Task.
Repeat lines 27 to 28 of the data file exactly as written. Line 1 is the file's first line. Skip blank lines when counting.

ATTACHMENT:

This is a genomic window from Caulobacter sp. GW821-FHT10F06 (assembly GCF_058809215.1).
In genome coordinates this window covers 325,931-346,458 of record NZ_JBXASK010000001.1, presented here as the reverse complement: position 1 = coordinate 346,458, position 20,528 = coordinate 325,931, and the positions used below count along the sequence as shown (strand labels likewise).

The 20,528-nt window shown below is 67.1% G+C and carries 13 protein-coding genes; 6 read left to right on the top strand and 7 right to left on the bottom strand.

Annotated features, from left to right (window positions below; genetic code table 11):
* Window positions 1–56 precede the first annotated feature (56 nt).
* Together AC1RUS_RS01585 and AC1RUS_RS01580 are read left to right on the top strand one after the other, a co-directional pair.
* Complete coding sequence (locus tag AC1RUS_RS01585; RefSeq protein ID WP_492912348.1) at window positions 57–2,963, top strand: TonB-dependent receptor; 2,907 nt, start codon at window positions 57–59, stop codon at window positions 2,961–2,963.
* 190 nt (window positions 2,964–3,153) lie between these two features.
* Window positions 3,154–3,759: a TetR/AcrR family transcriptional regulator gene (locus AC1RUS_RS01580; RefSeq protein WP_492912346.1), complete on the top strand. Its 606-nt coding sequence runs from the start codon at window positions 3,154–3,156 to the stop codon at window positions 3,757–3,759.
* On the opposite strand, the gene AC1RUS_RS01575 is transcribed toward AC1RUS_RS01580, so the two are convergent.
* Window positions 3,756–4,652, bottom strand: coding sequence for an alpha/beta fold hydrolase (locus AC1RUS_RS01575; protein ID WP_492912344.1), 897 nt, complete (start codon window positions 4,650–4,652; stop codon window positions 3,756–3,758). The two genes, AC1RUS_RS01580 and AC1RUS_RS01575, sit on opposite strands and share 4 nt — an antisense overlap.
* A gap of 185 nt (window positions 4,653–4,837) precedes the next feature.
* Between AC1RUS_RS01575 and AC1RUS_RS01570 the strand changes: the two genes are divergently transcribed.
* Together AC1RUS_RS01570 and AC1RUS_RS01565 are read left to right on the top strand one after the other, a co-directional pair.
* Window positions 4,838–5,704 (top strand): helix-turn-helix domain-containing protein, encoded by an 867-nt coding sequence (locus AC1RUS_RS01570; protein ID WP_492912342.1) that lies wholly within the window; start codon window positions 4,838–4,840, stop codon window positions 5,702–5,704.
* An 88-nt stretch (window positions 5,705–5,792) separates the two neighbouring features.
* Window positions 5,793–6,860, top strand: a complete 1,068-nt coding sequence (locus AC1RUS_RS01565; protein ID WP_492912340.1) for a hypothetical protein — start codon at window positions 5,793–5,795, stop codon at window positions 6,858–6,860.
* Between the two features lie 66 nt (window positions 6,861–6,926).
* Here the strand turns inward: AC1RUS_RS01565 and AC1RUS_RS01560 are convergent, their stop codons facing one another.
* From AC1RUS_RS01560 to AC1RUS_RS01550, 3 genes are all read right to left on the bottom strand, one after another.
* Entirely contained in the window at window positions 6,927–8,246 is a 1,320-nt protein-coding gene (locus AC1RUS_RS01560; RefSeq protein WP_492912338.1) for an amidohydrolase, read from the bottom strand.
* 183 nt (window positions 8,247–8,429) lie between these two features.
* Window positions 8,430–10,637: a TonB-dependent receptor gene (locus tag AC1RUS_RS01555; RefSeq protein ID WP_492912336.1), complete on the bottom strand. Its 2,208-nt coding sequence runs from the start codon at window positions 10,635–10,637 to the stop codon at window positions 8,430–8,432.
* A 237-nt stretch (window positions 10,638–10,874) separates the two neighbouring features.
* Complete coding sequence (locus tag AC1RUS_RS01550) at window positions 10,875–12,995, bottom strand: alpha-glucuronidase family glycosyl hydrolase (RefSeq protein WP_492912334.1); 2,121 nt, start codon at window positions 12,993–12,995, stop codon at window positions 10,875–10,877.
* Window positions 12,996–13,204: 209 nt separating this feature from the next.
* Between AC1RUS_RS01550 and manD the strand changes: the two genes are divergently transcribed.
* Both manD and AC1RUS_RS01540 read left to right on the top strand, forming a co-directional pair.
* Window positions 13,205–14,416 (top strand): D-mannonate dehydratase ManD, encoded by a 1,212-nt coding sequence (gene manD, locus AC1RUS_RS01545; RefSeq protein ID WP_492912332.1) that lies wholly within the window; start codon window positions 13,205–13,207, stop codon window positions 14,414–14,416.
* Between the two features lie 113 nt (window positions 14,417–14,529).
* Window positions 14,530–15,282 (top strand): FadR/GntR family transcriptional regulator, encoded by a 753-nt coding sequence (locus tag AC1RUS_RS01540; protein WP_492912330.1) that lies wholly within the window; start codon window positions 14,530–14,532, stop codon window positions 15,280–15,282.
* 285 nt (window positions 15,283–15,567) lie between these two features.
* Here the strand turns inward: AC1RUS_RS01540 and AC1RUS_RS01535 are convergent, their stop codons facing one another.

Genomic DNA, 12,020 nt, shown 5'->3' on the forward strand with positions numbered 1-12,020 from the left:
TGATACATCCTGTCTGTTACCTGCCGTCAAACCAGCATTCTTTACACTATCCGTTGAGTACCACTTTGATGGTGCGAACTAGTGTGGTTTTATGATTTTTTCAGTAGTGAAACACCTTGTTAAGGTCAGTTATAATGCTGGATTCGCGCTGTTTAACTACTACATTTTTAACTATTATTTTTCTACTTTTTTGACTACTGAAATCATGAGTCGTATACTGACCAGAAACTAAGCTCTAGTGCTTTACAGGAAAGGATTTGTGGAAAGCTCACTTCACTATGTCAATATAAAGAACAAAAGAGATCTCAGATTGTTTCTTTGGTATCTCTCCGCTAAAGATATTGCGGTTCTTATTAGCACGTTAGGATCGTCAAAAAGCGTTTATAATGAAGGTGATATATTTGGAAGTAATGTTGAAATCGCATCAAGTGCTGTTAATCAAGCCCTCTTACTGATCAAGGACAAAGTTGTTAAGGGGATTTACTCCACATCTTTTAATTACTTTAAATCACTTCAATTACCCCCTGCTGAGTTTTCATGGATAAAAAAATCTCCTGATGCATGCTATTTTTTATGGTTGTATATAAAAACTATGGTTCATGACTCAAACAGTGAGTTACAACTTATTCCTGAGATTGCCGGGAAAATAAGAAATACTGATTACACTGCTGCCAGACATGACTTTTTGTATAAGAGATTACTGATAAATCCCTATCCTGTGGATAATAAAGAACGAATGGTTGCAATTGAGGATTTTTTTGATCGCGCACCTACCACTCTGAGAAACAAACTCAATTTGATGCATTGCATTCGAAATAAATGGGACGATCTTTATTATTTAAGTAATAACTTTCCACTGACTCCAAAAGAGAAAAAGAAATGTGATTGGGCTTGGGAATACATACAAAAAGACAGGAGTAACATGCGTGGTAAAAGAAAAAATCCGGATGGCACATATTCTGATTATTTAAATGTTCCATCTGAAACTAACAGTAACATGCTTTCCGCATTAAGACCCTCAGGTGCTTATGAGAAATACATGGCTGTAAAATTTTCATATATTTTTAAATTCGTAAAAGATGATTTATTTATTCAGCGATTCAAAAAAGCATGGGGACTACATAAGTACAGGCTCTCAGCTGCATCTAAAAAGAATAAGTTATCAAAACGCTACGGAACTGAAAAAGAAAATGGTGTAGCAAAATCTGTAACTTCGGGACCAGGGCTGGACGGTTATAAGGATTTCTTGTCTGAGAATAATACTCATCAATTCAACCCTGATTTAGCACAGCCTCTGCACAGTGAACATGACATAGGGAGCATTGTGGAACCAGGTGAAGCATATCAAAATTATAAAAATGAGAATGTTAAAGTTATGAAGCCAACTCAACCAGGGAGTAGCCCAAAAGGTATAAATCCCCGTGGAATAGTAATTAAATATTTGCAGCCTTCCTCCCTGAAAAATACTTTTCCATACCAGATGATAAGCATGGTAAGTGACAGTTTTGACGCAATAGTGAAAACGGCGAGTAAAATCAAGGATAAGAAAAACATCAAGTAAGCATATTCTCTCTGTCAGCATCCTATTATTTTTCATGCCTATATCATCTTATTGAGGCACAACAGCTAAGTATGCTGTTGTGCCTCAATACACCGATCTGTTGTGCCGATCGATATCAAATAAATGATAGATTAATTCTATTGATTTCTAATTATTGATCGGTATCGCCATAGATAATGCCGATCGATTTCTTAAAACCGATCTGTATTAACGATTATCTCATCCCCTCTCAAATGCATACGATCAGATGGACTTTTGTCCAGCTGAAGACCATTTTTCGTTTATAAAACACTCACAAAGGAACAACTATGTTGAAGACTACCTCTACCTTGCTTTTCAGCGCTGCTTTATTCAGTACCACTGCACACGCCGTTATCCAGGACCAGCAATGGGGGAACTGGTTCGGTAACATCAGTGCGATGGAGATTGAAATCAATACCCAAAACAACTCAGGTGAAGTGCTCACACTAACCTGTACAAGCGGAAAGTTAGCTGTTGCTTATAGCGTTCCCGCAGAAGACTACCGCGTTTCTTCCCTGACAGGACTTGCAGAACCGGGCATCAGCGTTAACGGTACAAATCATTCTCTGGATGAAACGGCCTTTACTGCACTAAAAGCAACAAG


* Between AC1RUS_RS01550 and manD the strand changes: the two genes are divergently transcribed.
* Both manD and AC1RUS_RS01540 read left to right on the top strand, forming a co-directional pair.